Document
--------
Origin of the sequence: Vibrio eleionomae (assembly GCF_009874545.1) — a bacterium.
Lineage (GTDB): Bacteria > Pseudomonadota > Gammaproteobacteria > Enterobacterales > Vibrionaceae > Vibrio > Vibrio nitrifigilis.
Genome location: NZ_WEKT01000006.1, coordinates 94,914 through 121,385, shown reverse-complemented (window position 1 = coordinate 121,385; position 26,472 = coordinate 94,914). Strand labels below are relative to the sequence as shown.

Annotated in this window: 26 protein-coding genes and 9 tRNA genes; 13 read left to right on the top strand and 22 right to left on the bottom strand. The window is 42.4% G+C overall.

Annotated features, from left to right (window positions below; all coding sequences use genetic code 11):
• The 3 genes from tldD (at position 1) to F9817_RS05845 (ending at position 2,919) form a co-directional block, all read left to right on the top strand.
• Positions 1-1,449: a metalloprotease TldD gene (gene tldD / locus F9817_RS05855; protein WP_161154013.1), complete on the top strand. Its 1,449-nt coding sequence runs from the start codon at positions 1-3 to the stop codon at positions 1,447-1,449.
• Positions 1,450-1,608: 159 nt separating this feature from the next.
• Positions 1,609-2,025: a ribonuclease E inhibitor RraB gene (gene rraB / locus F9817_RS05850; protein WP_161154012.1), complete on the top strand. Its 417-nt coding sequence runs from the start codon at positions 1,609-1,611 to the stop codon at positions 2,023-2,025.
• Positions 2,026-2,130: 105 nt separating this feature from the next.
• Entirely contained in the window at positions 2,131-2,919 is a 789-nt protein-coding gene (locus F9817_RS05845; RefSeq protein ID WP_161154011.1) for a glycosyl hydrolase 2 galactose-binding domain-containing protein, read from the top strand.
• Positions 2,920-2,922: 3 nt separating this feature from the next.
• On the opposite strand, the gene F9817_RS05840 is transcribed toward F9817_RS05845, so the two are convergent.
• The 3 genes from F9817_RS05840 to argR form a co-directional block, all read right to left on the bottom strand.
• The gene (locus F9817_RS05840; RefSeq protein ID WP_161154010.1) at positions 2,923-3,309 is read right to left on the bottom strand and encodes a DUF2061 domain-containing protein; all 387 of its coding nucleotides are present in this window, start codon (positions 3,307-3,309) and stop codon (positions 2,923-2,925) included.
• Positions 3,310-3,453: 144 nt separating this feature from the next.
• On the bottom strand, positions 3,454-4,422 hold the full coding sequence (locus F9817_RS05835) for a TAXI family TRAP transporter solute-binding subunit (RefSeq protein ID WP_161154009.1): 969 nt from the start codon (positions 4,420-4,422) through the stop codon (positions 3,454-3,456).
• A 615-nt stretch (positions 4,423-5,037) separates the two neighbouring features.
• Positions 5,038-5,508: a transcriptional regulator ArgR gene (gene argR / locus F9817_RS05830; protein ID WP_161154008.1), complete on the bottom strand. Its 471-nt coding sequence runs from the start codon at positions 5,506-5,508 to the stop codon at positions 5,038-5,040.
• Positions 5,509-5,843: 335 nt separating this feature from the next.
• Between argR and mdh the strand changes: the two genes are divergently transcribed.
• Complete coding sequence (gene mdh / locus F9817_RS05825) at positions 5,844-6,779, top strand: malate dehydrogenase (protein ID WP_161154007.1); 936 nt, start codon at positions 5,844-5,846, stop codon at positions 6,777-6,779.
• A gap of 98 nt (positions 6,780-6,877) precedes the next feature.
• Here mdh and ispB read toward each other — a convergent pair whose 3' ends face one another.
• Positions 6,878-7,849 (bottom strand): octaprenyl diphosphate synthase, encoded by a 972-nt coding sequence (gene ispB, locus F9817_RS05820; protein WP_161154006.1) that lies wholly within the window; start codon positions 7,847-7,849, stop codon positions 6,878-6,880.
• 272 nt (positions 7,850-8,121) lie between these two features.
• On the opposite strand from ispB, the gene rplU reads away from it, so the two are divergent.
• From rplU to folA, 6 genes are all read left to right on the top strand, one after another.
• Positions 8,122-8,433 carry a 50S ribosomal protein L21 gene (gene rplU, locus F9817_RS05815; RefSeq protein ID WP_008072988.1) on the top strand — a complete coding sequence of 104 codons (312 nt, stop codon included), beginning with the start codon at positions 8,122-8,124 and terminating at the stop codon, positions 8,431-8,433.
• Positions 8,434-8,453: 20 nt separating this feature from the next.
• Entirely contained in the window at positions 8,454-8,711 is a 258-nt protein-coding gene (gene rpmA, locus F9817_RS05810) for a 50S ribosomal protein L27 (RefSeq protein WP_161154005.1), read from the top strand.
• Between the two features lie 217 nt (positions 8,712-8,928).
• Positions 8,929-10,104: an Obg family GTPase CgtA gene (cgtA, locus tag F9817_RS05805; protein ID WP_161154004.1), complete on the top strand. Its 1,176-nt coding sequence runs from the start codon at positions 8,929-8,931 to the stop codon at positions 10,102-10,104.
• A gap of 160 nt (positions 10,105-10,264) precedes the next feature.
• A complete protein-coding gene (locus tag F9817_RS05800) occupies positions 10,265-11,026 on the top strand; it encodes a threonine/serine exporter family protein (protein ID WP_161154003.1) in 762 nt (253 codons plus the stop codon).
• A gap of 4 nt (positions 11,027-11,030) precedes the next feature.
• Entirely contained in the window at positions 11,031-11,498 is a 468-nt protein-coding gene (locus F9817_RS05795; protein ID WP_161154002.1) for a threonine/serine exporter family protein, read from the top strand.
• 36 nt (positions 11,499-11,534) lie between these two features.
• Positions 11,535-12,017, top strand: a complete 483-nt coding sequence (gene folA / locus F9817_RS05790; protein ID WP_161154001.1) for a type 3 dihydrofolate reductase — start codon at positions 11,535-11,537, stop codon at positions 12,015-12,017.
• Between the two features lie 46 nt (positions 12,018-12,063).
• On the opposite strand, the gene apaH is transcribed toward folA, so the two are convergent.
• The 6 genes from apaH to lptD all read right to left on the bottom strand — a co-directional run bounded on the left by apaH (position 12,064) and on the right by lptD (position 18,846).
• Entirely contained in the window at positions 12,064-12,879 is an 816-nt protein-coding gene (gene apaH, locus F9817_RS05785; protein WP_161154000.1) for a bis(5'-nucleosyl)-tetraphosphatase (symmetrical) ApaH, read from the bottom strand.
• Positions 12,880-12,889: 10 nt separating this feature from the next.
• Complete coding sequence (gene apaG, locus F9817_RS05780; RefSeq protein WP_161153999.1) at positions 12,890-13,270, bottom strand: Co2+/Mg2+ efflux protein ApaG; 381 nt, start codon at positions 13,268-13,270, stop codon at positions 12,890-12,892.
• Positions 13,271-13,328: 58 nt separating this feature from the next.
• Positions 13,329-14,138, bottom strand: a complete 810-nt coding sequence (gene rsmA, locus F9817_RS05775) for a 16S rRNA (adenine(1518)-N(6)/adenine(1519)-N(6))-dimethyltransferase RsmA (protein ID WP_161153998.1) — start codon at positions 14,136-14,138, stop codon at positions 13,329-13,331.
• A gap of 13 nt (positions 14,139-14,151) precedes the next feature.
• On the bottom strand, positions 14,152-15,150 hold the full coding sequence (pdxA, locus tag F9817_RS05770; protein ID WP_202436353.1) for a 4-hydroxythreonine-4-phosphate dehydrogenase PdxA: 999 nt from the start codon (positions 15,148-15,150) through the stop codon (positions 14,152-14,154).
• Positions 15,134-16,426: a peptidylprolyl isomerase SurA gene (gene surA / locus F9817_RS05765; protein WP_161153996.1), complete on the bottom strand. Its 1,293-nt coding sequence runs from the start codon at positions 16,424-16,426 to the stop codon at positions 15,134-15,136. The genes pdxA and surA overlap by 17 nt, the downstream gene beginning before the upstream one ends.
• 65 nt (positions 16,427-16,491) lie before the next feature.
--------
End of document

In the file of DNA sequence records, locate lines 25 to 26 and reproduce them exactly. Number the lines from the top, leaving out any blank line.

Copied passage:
• Positions 6,878-7,849 (bottom strand): octaprenyl diphosphate synthase, encoded by a 972-nt coding sequence (gene ispB, locus F9817_RS05820; protein WP_161154006.1) that lies wholly within the window; start codon positions 7,847-7,849, stop codon positions 6,878-6,880.
• 272 nt (positions 7,850-8,121) lie between these two features.